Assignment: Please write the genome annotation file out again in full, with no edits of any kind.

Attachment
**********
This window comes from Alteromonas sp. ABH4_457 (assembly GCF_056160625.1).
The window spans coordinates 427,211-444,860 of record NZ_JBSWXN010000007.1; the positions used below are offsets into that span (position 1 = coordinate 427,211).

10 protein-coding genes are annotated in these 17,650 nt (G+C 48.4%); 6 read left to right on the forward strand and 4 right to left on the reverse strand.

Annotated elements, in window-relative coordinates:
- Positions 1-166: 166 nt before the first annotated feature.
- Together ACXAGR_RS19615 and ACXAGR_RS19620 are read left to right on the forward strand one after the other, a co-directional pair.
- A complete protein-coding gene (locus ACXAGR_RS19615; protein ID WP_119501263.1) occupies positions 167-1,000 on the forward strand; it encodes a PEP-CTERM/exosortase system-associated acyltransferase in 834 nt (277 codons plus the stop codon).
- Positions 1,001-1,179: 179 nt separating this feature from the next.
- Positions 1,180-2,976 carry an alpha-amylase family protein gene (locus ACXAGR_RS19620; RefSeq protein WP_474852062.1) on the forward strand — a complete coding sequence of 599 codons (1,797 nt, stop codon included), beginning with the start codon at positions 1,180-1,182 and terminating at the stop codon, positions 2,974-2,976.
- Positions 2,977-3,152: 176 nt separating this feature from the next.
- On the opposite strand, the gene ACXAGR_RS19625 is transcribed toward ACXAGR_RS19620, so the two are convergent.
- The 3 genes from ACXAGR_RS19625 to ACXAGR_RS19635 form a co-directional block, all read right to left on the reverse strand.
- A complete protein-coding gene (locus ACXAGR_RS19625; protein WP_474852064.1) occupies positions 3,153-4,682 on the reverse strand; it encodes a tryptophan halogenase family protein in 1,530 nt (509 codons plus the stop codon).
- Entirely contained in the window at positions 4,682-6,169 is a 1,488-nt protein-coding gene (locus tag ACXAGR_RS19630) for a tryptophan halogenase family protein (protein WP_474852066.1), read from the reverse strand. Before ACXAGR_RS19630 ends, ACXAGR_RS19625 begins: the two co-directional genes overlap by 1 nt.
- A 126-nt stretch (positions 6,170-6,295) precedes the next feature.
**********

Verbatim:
This window comes from Alteromonas sp. ABH4_457 (assembly GCF_056160625.1).
The window spans coordinates 427,211-444,860 of record NZ_JBSWXN010000007.1; the positions used below are offsets into that span (position 1 = coordinate 427,211).

10 protein-coding genes are annotated in these 17,650 nt (G+C 48.4%); 6 read left to right on the forward strand and 4 right to left on the reverse strand.

Annotated elements, in window-relative coordinates:
- Positions 1-166: 166 nt before the first annotated feature.
- Together ACXAGR_RS19615 and ACXAGR_RS19620 are read left to right on the forward strand one after the other, a co-directional pair.
- A complete protein-coding gene (locus ACXAGR_RS19615; protein ID WP_119501263.1) occupies positions 167-1,000 on the forward strand; it encodes a PEP-CTERM/exosortase system-associated acyltransferase in 834 nt (277 codons plus the stop codon).
- Positions 1,001-1,179: 179 nt separating this feature from the next.
- Positions 1,180-2,976 carry an alpha-amylase family protein gene (locus ACXAGR_RS19620; RefSeq protein WP_474852062.1) on the forward strand — a complete coding sequence of 599 codons (1,797 nt, stop codon included), beginning with the start codon at positions 1,180-1,182 and terminating at the stop codon, positions 2,974-2,976.
- Positions 2,977-3,152: 176 nt separating this feature from the next.
- On the opposite strand, the gene ACXAGR_RS19625 is transcribed toward ACXAGR_RS19620, so the two are convergent.
- The 3 genes from ACXAGR_RS19625 to ACXAGR_RS19635 form a co-directional block, all read right to left on the reverse strand.
- A complete protein-coding gene (locus ACXAGR_RS19625; protein WP_474852064.1) occupies positions 3,153-4,682 on the reverse strand; it encodes a tryptophan halogenase family protein in 1,530 nt (509 codons plus the stop codon).
- Entirely contained in the window at positions 4,682-6,169 is a 1,488-nt protein-coding gene (locus tag ACXAGR_RS19630) for a tryptophan halogenase family protein (protein WP_474852066.1), read from the reverse strand. Before ACXAGR_RS19630 ends, ACXAGR_RS19625 begins: the two co-directional genes overlap by 1 nt.
- A 126-nt stretch (positions 6,170-6,295) precedes the next feature.